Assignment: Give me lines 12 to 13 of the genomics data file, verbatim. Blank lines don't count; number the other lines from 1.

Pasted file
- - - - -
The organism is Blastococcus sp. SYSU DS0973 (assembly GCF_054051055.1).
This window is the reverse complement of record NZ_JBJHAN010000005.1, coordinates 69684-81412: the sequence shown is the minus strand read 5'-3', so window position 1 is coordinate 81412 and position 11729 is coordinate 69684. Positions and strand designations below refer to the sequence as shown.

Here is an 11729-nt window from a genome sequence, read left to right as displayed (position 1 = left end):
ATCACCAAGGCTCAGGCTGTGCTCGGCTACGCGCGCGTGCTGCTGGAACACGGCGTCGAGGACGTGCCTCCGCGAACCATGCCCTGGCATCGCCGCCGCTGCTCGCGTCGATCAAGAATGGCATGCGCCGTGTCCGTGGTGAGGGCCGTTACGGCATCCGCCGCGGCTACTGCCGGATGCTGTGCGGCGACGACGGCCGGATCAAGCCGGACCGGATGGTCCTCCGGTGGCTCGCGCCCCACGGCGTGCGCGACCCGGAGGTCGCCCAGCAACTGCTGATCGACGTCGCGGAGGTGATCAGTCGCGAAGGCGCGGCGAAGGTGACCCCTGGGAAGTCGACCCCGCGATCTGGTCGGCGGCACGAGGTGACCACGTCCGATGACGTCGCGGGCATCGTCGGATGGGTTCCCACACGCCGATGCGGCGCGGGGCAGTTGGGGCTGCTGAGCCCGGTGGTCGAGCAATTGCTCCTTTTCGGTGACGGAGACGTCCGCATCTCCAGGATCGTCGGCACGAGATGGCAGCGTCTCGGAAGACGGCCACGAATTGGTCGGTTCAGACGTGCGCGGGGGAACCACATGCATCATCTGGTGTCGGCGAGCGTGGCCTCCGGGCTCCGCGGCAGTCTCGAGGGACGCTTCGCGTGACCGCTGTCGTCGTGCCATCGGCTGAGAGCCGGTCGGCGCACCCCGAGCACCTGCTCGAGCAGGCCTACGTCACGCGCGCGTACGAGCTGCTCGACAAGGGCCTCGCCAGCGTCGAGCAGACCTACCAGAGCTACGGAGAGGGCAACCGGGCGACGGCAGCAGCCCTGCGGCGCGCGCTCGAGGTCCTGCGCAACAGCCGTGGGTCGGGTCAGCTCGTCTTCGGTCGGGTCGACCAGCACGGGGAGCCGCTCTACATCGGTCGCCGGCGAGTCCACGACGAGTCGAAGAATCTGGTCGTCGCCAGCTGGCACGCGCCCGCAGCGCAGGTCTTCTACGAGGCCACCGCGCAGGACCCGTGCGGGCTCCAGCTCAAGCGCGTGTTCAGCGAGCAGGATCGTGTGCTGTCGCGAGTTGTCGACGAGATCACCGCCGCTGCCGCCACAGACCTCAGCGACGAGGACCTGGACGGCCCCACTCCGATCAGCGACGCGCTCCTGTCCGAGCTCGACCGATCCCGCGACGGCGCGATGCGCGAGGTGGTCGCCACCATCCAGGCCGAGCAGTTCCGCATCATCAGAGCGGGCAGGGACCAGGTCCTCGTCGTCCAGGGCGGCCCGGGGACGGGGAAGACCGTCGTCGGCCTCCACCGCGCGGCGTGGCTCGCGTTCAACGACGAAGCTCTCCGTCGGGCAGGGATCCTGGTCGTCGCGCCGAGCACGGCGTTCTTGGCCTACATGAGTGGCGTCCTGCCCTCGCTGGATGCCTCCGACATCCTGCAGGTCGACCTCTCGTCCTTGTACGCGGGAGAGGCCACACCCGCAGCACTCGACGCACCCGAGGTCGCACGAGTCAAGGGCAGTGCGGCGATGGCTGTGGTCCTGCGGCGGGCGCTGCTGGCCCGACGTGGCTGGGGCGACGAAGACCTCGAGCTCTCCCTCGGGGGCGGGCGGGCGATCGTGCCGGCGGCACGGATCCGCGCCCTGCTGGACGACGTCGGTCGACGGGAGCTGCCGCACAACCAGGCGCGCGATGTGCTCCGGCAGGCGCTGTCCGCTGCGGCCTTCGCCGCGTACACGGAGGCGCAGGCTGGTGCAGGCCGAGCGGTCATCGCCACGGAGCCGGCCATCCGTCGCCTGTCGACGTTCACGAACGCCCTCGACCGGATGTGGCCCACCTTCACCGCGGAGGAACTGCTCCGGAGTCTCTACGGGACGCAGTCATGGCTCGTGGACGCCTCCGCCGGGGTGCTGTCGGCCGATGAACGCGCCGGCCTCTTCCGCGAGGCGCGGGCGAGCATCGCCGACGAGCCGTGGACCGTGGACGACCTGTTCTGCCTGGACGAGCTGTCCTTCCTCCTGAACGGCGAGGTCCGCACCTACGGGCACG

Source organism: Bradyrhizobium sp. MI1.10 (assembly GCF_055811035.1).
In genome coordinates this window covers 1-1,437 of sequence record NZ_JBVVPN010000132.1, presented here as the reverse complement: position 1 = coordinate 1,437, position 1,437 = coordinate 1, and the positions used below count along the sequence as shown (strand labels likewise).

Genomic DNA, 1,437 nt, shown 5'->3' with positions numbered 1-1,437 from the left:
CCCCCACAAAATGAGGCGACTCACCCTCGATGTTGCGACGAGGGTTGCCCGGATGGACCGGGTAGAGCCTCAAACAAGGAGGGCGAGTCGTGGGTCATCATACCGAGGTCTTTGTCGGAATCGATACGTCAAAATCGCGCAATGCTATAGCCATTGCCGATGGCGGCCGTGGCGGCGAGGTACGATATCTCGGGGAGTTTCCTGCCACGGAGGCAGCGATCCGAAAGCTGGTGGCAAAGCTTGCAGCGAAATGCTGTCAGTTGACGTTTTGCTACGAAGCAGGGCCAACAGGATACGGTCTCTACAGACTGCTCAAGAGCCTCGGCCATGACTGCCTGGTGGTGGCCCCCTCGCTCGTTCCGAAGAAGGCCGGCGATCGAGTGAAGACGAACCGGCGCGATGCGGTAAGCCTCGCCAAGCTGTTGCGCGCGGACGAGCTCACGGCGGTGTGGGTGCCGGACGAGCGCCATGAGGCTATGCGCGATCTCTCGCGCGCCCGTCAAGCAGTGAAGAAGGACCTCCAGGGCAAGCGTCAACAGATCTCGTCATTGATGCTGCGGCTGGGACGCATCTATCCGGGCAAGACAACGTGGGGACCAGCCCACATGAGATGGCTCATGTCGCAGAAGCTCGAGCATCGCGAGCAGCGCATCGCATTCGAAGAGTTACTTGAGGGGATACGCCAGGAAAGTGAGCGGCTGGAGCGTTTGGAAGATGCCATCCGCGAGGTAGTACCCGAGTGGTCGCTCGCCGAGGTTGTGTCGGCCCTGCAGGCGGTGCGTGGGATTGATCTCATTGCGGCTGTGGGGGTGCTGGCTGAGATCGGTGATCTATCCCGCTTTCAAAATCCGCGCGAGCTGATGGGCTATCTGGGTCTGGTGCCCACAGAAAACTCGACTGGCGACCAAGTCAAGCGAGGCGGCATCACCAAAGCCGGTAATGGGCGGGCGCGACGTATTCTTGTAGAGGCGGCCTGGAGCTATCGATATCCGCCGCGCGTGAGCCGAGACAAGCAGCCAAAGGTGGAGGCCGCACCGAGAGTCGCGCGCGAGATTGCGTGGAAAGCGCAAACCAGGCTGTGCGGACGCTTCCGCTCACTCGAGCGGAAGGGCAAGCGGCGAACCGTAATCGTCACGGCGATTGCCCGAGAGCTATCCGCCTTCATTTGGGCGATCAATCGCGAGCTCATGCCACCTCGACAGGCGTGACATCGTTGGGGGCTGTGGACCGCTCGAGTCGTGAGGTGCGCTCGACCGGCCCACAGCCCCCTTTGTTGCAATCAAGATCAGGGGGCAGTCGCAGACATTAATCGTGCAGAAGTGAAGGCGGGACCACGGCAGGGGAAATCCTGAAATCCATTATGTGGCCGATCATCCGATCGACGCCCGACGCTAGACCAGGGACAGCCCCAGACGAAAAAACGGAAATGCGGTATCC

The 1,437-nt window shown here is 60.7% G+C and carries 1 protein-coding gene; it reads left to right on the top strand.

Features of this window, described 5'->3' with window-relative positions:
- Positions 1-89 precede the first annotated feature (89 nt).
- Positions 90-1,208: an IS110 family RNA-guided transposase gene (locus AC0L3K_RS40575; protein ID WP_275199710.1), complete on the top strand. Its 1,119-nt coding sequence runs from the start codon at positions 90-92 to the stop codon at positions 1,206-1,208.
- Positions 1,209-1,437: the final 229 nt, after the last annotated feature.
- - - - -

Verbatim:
- Positions 90-1,208: an IS110 family RNA-guided transposase gene (locus AC0L3K_RS40575; protein ID WP_275199710.1), complete on the top strand. Its 1,119-nt coding sequence runs from the start codon at positions 90-92 to the stop codon at positions 1,206-1,208.
- Positions 1,209-1,437: the final 229 nt, after the last annotated feature.